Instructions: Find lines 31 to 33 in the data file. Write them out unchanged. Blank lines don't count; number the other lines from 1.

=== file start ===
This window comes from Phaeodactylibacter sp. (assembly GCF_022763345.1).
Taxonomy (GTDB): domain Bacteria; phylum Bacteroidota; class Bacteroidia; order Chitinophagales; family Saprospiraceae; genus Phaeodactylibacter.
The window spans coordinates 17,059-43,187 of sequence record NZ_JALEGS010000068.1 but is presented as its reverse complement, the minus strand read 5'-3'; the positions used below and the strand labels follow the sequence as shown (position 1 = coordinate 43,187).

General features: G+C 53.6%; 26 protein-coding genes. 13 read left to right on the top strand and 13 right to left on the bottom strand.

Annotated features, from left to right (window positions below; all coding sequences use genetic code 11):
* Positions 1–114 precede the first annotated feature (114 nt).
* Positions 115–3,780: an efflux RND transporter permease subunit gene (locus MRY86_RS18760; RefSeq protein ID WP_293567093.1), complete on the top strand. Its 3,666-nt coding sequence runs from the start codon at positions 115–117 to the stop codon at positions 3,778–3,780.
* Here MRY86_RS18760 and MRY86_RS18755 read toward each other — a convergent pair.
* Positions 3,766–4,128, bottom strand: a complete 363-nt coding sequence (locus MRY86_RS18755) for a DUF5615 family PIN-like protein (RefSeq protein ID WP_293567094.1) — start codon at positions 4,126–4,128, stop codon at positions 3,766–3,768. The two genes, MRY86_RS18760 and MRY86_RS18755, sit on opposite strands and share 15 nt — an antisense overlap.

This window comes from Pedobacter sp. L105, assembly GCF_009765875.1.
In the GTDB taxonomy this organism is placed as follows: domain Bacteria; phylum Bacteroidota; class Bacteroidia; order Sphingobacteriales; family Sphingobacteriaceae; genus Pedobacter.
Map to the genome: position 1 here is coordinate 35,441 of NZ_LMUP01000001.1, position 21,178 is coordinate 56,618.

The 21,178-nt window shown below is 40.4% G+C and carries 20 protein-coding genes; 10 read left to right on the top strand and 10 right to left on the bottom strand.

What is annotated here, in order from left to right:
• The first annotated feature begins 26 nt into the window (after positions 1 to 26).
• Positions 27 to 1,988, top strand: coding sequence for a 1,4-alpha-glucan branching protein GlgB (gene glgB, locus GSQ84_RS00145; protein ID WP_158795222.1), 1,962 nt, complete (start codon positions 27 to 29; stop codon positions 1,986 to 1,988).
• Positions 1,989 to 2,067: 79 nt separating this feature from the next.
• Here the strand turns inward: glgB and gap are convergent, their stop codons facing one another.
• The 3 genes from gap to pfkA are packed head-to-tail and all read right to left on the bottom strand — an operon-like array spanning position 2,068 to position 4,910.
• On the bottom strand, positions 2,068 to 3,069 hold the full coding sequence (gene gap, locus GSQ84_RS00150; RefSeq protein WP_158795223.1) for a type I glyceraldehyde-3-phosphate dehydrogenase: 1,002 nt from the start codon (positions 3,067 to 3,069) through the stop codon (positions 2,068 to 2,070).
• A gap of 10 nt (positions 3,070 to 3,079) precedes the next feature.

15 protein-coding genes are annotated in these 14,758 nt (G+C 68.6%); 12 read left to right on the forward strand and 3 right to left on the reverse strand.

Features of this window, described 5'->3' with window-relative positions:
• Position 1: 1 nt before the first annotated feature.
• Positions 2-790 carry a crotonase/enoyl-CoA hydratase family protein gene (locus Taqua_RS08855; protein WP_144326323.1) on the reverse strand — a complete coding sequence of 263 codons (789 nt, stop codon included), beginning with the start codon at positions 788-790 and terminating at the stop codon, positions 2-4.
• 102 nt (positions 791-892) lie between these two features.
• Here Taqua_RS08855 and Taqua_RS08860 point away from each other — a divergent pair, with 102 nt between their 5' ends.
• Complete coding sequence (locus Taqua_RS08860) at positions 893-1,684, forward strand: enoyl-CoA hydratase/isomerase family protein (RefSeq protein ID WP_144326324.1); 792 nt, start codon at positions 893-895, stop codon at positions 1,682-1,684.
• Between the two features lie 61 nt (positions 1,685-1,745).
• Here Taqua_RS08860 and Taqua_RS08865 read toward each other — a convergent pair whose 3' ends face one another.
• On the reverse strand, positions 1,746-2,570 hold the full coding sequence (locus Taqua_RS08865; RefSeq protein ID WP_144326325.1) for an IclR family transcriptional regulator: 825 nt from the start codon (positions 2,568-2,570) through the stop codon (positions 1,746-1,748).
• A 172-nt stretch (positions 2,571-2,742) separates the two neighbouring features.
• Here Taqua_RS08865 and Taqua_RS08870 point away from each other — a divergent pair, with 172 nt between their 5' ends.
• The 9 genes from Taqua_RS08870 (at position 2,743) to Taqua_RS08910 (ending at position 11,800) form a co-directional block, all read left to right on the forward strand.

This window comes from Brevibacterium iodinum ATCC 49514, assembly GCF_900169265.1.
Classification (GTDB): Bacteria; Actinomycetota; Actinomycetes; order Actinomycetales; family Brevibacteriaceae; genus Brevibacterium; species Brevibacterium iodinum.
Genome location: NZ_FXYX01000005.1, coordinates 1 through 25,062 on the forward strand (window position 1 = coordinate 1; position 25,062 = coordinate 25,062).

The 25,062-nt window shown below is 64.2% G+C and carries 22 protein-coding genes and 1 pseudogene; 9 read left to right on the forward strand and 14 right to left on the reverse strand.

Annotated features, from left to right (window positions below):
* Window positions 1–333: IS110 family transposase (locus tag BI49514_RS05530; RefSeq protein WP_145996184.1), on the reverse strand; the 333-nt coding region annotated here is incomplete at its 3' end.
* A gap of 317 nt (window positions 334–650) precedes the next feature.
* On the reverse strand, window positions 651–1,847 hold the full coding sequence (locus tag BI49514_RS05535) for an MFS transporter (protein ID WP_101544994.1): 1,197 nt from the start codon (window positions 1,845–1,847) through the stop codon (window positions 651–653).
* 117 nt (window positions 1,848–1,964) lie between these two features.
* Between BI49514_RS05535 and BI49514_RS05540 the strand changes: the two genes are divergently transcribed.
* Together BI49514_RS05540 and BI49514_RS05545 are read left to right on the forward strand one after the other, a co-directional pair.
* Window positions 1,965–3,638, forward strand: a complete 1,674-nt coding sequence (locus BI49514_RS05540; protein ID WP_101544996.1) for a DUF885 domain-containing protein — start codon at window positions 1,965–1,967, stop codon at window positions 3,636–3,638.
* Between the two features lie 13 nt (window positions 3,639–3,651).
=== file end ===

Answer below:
• On the reverse strand, positions 1,746-2,570 hold the full coding sequence (locus Taqua_RS08865; RefSeq protein ID WP_144326325.1) for an IclR family transcriptional regulator: 825 nt from the start codon (positions 2,568-2,570) through the stop codon (positions 1,746-1,748).
• A 172-nt stretch (positions 2,571-2,742) separates the two neighbouring features.
• Here Taqua_RS08865 and Taqua_RS08870 point away from each other — a divergent pair, with 172 nt between their 5' ends.